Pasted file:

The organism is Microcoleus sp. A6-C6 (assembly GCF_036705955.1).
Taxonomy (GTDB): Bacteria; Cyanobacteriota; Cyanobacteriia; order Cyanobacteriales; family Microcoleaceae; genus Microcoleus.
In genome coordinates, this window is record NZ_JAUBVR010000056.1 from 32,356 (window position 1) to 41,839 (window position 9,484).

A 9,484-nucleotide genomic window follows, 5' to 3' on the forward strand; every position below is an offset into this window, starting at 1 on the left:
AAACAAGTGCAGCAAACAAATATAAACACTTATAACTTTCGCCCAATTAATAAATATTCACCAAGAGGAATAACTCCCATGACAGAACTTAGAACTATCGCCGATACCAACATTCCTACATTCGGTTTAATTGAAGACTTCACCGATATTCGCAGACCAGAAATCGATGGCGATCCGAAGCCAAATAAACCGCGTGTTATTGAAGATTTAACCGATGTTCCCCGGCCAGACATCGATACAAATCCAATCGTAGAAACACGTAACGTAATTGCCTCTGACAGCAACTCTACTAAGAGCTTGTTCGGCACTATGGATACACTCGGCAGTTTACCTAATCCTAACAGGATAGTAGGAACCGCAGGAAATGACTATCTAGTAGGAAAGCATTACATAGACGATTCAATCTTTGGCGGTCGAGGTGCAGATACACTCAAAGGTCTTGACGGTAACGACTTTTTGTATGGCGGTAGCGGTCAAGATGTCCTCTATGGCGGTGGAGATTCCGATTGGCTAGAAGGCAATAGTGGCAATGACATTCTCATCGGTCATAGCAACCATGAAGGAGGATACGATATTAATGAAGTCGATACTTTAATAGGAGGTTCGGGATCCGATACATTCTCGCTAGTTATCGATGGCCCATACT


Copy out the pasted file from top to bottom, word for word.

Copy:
The organism is Microcoleus sp. A6-C6 (assembly GCF_036705955.1).
Taxonomy (GTDB): Bacteria; Cyanobacteriota; Cyanobacteriia; order Cyanobacteriales; family Microcoleaceae; genus Microcoleus.
In genome coordinates, this window is record NZ_JAUBVR010000056.1 from 32,356 (window position 1) to 41,839 (window position 9,484).

A 9,484-nucleotide genomic window follows, 5' to 3' on the forward strand; every position below is an offset into this window, starting at 1 on the left:
AAACAAGTGCAGCAAACAAATATAAACACTTATAACTTTCGCCCAATTAATAAATATTCACCAAGAGGAATAACTCCCATGACAGAACTTAGAACTATCGCCGATACCAACATTCCTACATTCGGTTTAATTGAAGACTTCACCGATATTCGCAGACCAGAAATCGATGGCGATCCGAAGCCAAATAAACCGCGTGTTATTGAAGATTTAACCGATGTTCCCCGGCCAGACATCGATACAAATCCAATCGTAGAAACACGTAACGTAATTGCCTCTGACAGCAACTCTACTAAGAGCTTGTTCGGCACTATGGATACACTCGGCAGTTTACCTAATCCTAACAGGATAGTAGGAACCGCAGGAAATGACTATCTAGTAGGAAAGCATTACATAGACGATTCAATCTTTGGCGGTCGAGGTGCAGATACACTCAAAGGTCTTGACGGTAACGACTTTTTGTATGGCGGTAGCGGTCAAGATGTCCTCTATGGCGGTGGAGATTCCGATTGGCTAGAAGGCAATAGTGGCAATGACATTCTCATCGGTCATAGCAACCATGAAGGAGGATACGATATTAATGAAGTCGATACTTTAATAGGAGGTTCGGGATCCGATACATTCTCGCTAGTTATCGATGGCCCATACT